Everyone love markdown. From GitHub’s readme to static website the language is everywhere. Facebook also adopted it for its latest documentation tool Docusaurus. There are plenty of options to write in markdown ! It can be edited in your IDE, in text editor (like vscode, coincidende ?), terminal, dedicated desktop apps or even web apps. No other writing “language” is such ubiquitous. I’ve used markdown for years because of its features and growing ecosystem. It’s now my go-to language when editing readme, documentation, blog post (i’m writing this in markdown), and other business related documents.
Why do I prefer markdown to, let’s say, word docx format? To begin, it’s far more easier to track change in source control version like git, and thus collaborate with others. Very often, i have to export documents for colleagues, customers, etc. Using tool like pandoc or markdown all in one extension make it possible to export in PDF format. Of course, every steps are automatable, and it’s not rare that I write makefile (bash script) or use Continuous integration (think jenkins or gitlab CI) for automatic export of my docs and delivery to some website/cloud/shared folder.
Disclaimer : If you use markdown to mainly write blog post, and are not afraid of commercial products, go and buy an existing application. It will be great for this type of task.
So, what is this article about ? I’ve tested several combination of editor, plugin, theme, etc. to try to create the best markdown editor for me. Disclaimer : If you use markdown to mainly write blog post, and are not afraid of commercial products, go and buy an existing application. It will be great for this type of task. There are plenty of options, on mac, linux, windows, web. But I need flexibility. I need to be able to mess with the CSS of my PDF (more specifically, with the CSS of the intermediate HTML document, but that’s technical details). I want to have git support right in my editor. I want to edit makefile or ci pipeline file. Or even the possibility to store pandoc configuration right along my markdown. Last but not least, I want to be able to do real-time collaboration on my documents. For that, nothing beat vscode. But there is A LOT of theme/plugins/configuration available, and this article is here to guide you through them to what I think is one of the best markdown writing experience on vscode.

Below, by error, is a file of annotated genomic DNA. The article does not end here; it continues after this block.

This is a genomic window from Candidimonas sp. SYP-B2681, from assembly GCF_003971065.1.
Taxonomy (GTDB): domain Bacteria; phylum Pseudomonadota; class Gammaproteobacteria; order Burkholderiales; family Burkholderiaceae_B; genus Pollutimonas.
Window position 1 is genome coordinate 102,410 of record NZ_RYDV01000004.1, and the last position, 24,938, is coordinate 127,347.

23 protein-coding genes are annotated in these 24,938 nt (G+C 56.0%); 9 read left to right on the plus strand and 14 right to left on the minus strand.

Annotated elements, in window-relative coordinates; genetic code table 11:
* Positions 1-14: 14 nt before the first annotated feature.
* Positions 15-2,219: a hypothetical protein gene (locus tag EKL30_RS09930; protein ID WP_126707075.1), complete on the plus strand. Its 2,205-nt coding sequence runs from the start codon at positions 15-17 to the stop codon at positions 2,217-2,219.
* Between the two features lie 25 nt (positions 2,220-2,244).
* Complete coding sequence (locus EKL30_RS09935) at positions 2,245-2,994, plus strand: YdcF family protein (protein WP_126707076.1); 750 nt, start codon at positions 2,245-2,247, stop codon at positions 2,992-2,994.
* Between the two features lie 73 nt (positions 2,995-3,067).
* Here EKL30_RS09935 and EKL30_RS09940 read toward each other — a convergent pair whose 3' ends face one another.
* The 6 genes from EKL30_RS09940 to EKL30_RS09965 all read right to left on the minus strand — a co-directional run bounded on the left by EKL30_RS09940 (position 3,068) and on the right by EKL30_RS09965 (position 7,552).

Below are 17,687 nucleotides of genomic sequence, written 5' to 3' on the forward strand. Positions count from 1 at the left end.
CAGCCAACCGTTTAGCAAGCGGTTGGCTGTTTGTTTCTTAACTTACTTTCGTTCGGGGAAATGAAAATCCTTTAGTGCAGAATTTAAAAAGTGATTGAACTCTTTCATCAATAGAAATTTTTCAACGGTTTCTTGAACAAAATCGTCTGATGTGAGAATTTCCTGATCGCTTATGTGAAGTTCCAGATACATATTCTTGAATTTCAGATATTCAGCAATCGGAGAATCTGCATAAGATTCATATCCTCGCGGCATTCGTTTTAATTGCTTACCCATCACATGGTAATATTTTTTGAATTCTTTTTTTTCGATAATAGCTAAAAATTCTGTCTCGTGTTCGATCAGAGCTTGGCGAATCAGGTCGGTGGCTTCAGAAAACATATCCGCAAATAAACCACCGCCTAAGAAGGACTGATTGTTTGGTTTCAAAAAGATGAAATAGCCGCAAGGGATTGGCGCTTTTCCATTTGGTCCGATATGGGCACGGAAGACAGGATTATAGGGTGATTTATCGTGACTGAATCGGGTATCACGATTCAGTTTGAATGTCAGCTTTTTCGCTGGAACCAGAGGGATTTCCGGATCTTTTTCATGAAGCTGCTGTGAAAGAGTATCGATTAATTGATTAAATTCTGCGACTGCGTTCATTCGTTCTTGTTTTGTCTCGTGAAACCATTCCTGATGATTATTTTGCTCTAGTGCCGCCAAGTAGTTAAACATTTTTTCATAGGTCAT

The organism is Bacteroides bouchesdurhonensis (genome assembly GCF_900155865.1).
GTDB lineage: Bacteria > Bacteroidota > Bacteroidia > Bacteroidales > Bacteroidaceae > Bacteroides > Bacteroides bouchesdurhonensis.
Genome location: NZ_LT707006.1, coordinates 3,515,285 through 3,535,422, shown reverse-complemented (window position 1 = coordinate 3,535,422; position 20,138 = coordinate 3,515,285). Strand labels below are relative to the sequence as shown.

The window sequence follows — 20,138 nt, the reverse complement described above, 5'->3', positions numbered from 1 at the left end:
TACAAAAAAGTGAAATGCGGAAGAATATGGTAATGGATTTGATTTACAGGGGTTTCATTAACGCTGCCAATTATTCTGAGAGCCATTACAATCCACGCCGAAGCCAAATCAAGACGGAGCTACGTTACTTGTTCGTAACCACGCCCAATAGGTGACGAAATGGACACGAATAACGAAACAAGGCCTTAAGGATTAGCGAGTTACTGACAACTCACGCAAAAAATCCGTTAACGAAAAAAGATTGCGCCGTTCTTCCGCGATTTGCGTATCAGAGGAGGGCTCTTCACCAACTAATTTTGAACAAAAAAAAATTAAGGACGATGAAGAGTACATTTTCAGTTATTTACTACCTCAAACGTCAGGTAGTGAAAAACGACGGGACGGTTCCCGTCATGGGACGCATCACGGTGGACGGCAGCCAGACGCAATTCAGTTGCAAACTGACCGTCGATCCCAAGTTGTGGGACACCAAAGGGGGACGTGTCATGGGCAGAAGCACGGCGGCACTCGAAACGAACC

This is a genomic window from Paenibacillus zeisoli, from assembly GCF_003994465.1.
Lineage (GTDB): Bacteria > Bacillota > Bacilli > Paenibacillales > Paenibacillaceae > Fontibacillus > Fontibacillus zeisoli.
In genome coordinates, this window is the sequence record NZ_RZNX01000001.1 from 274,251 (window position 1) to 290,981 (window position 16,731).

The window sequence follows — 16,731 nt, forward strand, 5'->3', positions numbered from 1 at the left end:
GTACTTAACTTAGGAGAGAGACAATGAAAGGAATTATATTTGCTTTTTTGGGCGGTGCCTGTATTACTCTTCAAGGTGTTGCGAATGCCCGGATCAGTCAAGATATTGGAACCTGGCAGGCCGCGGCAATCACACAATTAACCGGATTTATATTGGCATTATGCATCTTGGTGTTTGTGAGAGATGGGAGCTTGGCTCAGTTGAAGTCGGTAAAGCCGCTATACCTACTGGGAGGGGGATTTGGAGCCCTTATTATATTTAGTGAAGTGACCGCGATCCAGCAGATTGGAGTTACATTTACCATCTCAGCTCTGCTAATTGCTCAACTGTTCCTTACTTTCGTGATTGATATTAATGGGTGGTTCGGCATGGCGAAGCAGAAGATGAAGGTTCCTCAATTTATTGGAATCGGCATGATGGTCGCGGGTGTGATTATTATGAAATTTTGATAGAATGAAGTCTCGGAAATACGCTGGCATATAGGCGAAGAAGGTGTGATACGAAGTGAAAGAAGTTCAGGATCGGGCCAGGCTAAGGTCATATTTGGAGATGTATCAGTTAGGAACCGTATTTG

In my setup I use these plugins:
Markdown all in one is providing me multiples tools to ease the writing of markdown files. I encourage you to check all the features it has to offer, it’s a great extension.
Markdown lint do a simple job, but do it well. As its name suggests, it’s a linter. Since you can consider markdown as a textual programing language, it can be useful to check against bad practice when writing. Also this will become mandatory when collaborating to ensure that your text doesn’t become a big mess.
And lastly, vscode-pandoc permit… to use pandoc in vscode. The tool in itself is just a shortcut to pandoc, so you will have to install it separately. But it also offer configuration integration. Being able to store pandoc configuration in vscode configuration file is super handy as it will result in cleaner, and thus easier to understand file structure. One frequent usage is to pass a css file to pandoc to customize pdf output like in the following example.